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Computer-based Training in Cognitive Behavioral Therapy (CBT4CBT): New Directions for Behavioral Therapies Research

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Air date: Wednesday, September 17, 2008, 3:00:00 PM
Time displayed is Eastern Time, Washington DC Local
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Category: BSSR Lecture Series
Runtime: 01:14:18
Description: As is the case in many areas of health care but perhaps most evident in the treatment of addiction, there is a tremendous gap between research and practice. In response to this issue, Dr. Carroll and her colleagues developed a computer assisted version of cognitive behavioral therapy (CBT4CBT). CBT has a strong record of efficacy across a range of substance use and psychiatric disorders. The skills-based approaches of CBT are extremely well suited to a computer-based, multimedia format. The multimedia style of CBT4CBT includes presentation of material in a range of formats including multiple videotaped examples that allow users to actually see professionally produced "movies" of people implementing CBT coping skills in realistic settings. Other examples include interactive graphics and games, verbal instructions and audio voice-overs, interactive assessments, and practice exercises(“homework”).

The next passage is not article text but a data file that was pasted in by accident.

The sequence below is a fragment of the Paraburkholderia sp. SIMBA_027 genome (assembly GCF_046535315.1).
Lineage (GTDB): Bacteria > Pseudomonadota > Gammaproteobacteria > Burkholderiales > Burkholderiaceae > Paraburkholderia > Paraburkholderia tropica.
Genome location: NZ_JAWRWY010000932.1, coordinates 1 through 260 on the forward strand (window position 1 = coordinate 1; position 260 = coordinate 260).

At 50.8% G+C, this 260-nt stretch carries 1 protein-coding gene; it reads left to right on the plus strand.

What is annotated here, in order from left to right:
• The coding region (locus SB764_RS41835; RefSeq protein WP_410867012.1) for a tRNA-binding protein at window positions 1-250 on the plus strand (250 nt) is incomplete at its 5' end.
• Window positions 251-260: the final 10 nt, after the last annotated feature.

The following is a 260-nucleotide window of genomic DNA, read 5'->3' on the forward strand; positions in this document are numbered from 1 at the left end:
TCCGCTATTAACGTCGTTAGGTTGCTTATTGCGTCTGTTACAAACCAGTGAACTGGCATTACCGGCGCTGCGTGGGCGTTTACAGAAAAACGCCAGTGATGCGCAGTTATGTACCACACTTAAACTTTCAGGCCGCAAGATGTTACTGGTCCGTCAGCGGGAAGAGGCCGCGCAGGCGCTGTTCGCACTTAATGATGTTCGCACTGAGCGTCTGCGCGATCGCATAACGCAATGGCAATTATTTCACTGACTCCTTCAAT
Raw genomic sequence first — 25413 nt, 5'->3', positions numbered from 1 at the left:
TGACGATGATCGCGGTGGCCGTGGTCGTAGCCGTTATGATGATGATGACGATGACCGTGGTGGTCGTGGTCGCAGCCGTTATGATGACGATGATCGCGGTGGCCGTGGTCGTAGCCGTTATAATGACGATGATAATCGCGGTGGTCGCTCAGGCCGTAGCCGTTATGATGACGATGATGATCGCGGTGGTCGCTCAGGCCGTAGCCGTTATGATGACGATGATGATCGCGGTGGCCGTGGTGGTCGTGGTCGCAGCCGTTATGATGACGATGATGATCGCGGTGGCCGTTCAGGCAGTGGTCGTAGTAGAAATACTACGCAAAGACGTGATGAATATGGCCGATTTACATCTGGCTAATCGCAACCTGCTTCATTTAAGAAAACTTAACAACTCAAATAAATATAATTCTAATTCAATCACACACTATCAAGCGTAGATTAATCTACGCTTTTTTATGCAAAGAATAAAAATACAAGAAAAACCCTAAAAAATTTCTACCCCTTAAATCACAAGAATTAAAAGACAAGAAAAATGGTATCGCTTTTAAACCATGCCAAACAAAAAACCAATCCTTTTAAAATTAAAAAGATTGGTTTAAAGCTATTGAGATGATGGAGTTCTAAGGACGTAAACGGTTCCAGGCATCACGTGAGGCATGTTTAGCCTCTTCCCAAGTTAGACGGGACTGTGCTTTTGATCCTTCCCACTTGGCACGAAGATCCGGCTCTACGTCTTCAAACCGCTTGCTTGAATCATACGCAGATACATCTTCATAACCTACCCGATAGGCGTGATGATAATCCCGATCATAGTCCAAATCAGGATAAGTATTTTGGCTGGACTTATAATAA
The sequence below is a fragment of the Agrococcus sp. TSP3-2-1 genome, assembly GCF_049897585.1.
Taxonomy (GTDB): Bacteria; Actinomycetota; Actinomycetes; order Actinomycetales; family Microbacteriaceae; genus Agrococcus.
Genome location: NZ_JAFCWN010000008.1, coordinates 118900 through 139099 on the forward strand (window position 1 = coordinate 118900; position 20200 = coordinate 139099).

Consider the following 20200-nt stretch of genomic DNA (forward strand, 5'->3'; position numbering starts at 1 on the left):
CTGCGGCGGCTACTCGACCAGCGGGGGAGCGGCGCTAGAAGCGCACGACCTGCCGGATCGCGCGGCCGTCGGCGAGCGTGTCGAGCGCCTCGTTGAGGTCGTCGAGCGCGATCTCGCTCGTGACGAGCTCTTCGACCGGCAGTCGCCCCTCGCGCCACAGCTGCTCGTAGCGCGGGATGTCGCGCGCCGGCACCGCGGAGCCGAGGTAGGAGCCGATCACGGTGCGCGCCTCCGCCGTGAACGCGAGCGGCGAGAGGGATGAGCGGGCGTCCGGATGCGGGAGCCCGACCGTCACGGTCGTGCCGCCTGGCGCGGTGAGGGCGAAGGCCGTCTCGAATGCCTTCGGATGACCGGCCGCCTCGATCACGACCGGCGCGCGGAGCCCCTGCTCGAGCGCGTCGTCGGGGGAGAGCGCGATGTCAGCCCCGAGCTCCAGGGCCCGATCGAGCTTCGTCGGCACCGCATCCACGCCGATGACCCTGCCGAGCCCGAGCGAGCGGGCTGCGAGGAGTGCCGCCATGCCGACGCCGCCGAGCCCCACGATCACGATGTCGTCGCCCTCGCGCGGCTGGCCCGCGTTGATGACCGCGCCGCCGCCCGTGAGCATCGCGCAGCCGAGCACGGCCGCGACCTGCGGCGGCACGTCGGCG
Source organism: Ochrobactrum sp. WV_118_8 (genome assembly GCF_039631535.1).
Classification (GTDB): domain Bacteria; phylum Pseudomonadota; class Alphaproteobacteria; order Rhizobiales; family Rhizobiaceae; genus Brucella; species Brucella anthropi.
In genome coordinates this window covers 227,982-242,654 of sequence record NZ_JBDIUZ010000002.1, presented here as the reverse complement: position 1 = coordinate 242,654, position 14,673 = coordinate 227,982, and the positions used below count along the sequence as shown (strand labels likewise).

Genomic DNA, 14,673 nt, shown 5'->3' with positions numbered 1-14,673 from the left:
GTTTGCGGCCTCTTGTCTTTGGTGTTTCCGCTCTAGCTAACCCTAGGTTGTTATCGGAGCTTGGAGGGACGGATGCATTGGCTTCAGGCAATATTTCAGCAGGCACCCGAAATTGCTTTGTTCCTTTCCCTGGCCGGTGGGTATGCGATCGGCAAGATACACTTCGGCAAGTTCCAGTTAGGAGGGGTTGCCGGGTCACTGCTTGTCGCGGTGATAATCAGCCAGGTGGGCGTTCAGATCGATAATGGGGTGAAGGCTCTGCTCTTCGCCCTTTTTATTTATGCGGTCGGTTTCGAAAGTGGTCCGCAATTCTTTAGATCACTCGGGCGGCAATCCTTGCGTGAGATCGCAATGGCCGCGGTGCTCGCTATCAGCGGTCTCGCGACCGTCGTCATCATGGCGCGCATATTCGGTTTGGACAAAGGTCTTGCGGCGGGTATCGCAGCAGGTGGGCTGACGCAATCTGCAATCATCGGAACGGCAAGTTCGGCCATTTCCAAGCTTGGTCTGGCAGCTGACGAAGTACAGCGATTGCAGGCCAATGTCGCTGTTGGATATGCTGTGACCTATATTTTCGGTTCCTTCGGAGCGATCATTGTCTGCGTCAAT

A recently published randomized clinical trial of CBT4CBT demonstrated its efficacy in reducing substance use in a heterogeneous group of drug and alcohol users entering a community-based outpatient substance abuse clinic. The initial findings are consistent with previous work demonstrating the efficacy of computerized versions of CBT for the treatment of depression and anxiety. Dr. Carroll's and her colleagues work on CBT4CBT extends these findings in several important ways.
  • While previous studies have relied predominantly on unblended patient self-reports of improvement, Dr. Carroll's team has demonstrated efficacy with biologically verified outcome indicators (urine and breath samples. They have been able to document significantly longer periods of abstinence among those using the CBT4CBT program.
  • They have demonstrated enduring efficacy of the CBT4CBT program, again with biologically-verified outcomes, through a six-month follow-up evaluation.
  • They have used independent (blind) ratings of participants’ levels of coping skills before and after treatment to demonstrate that the CBT4CBT program actually teaches the targeted coping skills (relative to standard treatment)and that acquisition of these skills contributes to the enduring effects of the program (e.g., evidence of mediation).